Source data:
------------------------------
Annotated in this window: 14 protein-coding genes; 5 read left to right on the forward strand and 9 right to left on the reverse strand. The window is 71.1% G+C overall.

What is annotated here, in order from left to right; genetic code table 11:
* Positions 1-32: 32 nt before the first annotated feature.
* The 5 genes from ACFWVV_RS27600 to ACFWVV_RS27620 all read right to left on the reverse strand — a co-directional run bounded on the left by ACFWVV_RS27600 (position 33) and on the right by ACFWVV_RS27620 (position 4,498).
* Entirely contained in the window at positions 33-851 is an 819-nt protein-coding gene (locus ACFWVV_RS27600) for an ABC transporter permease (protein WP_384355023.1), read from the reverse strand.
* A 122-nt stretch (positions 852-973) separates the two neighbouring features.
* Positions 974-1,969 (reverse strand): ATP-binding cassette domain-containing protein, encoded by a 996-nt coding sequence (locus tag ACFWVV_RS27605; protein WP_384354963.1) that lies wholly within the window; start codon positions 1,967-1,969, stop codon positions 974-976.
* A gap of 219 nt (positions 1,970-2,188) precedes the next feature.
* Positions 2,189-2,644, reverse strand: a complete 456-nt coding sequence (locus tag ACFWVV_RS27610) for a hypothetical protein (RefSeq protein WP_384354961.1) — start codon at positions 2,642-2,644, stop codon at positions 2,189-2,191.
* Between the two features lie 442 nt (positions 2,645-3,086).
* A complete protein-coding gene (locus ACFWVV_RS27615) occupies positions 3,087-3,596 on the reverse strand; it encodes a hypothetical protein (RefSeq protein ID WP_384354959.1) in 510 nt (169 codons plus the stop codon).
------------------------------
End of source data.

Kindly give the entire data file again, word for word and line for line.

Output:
Annotated in this window: 14 protein-coding genes; 5 read left to right on the forward strand and 9 right to left on the reverse strand. The window is 71.1% G+C overall.

What is annotated here, in order from left to right; genetic code table 11:
* Positions 1-32: 32 nt before the first annotated feature.
* The 5 genes from ACFWVV_RS27600 to ACFWVV_RS27620 all read right to left on the reverse strand — a co-directional run bounded on the left by ACFWVV_RS27600 (position 33) and on the right by ACFWVV_RS27620 (position 4,498).
* Entirely contained in the window at positions 33-851 is an 819-nt protein-coding gene (locus ACFWVV_RS27600) for an ABC transporter permease (protein WP_384355023.1), read from the reverse strand.
* A 122-nt stretch (positions 852-973) separates the two neighbouring features.
* Positions 974-1,969 (reverse strand): ATP-binding cassette domain-containing protein, encoded by a 996-nt coding sequence (locus tag ACFWVV_RS27605; protein WP_384354963.1) that lies wholly within the window; start codon positions 1,967-1,969, stop codon positions 974-976.
* A gap of 219 nt (positions 1,970-2,188) precedes the next feature.
* Positions 2,189-2,644, reverse strand: a complete 456-nt coding sequence (locus tag ACFWVV_RS27610) for a hypothetical protein (RefSeq protein WP_384354961.1) — start codon at positions 2,642-2,644, stop codon at positions 2,189-2,191.
* Between the two features lie 442 nt (positions 2,645-3,086).
* A complete protein-coding gene (locus ACFWVV_RS27615) occupies positions 3,087-3,596 on the reverse strand; it encodes a hypothetical protein (RefSeq protein ID WP_384354959.1) in 510 nt (169 codons plus the stop codon).